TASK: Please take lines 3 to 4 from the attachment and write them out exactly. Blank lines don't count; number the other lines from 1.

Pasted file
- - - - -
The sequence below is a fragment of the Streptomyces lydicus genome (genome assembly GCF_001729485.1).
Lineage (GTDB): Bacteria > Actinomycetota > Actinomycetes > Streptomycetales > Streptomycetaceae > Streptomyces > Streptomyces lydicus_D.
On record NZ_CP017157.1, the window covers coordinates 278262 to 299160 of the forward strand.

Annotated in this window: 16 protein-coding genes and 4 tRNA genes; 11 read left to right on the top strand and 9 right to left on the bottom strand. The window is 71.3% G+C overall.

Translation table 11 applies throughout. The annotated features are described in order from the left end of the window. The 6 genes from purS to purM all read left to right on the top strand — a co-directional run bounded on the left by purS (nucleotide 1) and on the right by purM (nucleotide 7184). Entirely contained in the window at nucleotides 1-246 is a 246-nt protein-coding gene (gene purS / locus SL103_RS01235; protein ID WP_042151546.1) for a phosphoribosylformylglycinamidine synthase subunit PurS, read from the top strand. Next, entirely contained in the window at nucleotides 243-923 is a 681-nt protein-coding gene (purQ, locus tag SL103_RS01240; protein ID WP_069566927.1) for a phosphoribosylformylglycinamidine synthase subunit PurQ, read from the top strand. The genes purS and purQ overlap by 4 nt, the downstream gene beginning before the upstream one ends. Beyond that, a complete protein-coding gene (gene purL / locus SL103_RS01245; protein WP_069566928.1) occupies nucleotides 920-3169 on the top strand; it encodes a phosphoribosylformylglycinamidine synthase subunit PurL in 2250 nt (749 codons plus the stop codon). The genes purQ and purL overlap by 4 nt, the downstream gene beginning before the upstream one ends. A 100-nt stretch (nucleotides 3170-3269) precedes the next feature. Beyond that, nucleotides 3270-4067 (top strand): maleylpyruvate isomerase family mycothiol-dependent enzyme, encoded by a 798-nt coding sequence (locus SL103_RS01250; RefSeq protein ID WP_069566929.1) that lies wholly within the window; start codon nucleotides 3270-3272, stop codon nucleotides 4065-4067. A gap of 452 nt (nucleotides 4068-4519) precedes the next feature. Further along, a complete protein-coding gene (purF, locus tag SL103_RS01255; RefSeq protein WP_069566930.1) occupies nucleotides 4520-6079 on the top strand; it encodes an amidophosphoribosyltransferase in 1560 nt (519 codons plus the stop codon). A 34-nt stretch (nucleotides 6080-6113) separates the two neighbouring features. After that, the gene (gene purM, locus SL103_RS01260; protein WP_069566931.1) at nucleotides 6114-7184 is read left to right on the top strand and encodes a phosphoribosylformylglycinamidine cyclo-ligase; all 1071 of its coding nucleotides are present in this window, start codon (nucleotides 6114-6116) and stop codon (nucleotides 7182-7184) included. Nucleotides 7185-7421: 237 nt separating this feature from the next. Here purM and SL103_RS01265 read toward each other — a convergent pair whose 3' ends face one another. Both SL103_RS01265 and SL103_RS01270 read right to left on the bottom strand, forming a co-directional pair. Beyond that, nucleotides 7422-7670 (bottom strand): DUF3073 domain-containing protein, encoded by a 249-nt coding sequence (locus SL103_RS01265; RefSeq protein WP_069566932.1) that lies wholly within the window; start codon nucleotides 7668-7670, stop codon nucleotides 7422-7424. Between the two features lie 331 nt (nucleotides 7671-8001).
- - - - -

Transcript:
On record NZ_CP017157.1, the window covers coordinates 278262 to 299160 of the forward strand.

Annotated in this window: 16 protein-coding genes and 4 tRNA genes; 11 read left to right on the top strand and 9 right to left on the bottom strand. The window is 71.3% G+C overall.